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Int J Food Microbiol. 2006 Mar 15;107(2):180-5. Epub 2005 Nov 2.

Antimicrobial activity of cinnamon and clove oils under modified atmosphere conditions.

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  • 1Faculty of Agro-Industry, Department of Product Development, Kasetsart University, Bangkok 10900, Thailand. n.matan@massey.ac.nz

Abstract

Mixtures of cinnamon and clove oils were tested for inhibitory activity against important spoilage microorganism of intermediate moisture foods. Four fungal species (Aspergillus flavus, Penicillium roqueforti, Mucor plumbeus and Eurotium sp.), four yeasts species (Debaryomyces hansenii, Pichia membranaefaciens, Zygosaccharomyces rouxii and Candida lipolytica), and two bacteria species (Staphylococcus aureus and Pediococcus halophilus) inoculated separately on agar plates were sealed in a barrier pouch and exposed to essential oil volatiles under a modified atmosphere of low O2 (<0.05-10%) and high CO2 (20% or 40%), with the balance being N2. A. flavus and Eurotium sp. proved to be the most resistant microorganisms. Cinnamon and clove oils added between 1000 and 4000 microL at a ratio of 1:1 were tested for minimum inhibitory volume (MIV) against molds and yeasts. The gas phase above 1000 microL of the oil mixture inhibited growth of C. lipolytica and P. membranaefaciens; 2000 microL inhibited growth of A. flavus, P. roqueforti, M. plumbeus, Eurotium sp., D. hansenii, and Z. rouxii, while inhibition of A. flavus required the addition of 4000 microL. Higher ratios of cinnamon oil/clove oil were more effective for inhibiting the growth of A. flavus.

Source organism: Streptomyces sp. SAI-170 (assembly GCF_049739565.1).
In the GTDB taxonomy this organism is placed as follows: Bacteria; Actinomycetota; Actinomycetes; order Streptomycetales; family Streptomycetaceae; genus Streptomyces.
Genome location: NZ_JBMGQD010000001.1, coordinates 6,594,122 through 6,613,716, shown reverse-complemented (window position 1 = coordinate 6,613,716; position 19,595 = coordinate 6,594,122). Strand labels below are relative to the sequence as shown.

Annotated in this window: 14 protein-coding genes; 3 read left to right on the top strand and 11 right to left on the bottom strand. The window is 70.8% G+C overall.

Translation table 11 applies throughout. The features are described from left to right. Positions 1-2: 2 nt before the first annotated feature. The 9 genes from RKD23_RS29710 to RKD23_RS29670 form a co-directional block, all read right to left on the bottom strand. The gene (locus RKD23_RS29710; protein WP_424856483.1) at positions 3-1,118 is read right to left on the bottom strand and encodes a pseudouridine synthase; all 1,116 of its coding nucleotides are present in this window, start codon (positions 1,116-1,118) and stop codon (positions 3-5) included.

PMID:
16266767
[PubMed - indexed for MEDLINE]
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